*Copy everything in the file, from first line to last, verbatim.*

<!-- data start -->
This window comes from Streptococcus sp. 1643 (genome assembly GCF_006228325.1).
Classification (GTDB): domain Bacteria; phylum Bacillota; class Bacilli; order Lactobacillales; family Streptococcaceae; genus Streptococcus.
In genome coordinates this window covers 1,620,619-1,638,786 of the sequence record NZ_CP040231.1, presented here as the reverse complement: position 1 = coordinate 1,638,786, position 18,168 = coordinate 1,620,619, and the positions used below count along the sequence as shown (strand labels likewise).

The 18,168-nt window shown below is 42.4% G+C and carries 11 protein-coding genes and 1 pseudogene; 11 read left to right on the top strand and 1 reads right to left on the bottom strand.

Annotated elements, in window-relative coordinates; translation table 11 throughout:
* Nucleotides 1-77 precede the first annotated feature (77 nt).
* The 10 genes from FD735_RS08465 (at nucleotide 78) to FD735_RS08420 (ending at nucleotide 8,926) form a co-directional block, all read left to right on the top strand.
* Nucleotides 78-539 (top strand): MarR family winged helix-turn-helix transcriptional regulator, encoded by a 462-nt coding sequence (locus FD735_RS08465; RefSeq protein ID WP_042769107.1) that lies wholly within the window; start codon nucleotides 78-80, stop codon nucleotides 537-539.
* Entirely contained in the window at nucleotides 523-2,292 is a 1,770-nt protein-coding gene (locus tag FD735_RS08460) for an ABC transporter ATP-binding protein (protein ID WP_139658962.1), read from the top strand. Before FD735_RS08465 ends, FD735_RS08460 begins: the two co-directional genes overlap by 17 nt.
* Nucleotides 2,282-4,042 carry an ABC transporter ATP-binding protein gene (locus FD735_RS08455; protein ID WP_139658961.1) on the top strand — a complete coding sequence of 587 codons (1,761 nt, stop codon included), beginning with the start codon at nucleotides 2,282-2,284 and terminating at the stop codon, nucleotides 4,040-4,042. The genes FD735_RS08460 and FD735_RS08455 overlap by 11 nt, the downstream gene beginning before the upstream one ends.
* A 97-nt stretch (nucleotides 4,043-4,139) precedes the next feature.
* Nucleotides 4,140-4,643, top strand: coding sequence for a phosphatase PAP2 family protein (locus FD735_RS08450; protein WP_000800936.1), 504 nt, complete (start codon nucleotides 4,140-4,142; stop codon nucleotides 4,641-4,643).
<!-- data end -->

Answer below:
This window comes from Streptococcus sp. 1643 (genome assembly GCF_006228325.1).
Classification (GTDB): domain Bacteria; phylum Bacillota; class Bacilli; order Lactobacillales; family Streptococcaceae; genus Streptococcus.
In genome coordinates this window covers 1,620,619-1,638,786 of the sequence record NZ_CP040231.1, presented here as the reverse complement: position 1 = coordinate 1,638,786, position 18,168 = coordinate 1,620,619, and the positions used below count along the sequence as shown (strand labels likewise).

The 18,168-nt window shown below is 42.4% G+C and carries 11 protein-coding genes and 1 pseudogene; 11 read left to right on the top strand and 1 reads right to left on the bottom strand.

Annotated elements, in window-relative coordinates; translation table 11 throughout:
* Nucleotides 1-77 precede the first annotated feature (77 nt).
* The 10 genes from FD735_RS08465 (at nucleotide 78) to FD735_RS08420 (ending at nucleotide 8,926) form a co-directional block, all read left to right on the top strand.
* Nucleotides 78-539 (top strand): MarR family winged helix-turn-helix transcriptional regulator, encoded by a 462-nt coding sequence (locus FD735_RS08465; RefSeq protein ID WP_042769107.1) that lies wholly within the window; start codon nucleotides 78-80, stop codon nucleotides 537-539.
* Entirely contained in the window at nucleotides 523-2,292 is a 1,770-nt protein-coding gene (locus tag FD735_RS08460) for an ABC transporter ATP-binding protein (protein ID WP_139658962.1), read from the top strand. Before FD735_RS08465 ends, FD735_RS08460 begins: the two co-directional genes overlap by 17 nt.
* Nucleotides 2,282-4,042 carry an ABC transporter ATP-binding protein gene (locus FD735_RS08455; protein ID WP_139658961.1) on the top strand — a complete coding sequence of 587 codons (1,761 nt, stop codon included), beginning with the start codon at nucleotides 2,282-2,284 and terminating at the stop codon, nucleotides 4,040-4,042. The genes FD735_RS08460 and FD735_RS08455 overlap by 11 nt, the downstream gene beginning before the upstream one ends.
* A 97-nt stretch (nucleotides 4,043-4,139) precedes the next feature.
* Nucleotides 4,140-4,643, top strand: coding sequence for a phosphatase PAP2 family protein (locus FD735_RS08450; protein WP_000800936.1), 504 nt, complete (start codon nucleotides 4,140-4,142; stop codon nucleotides 4,641-4,643).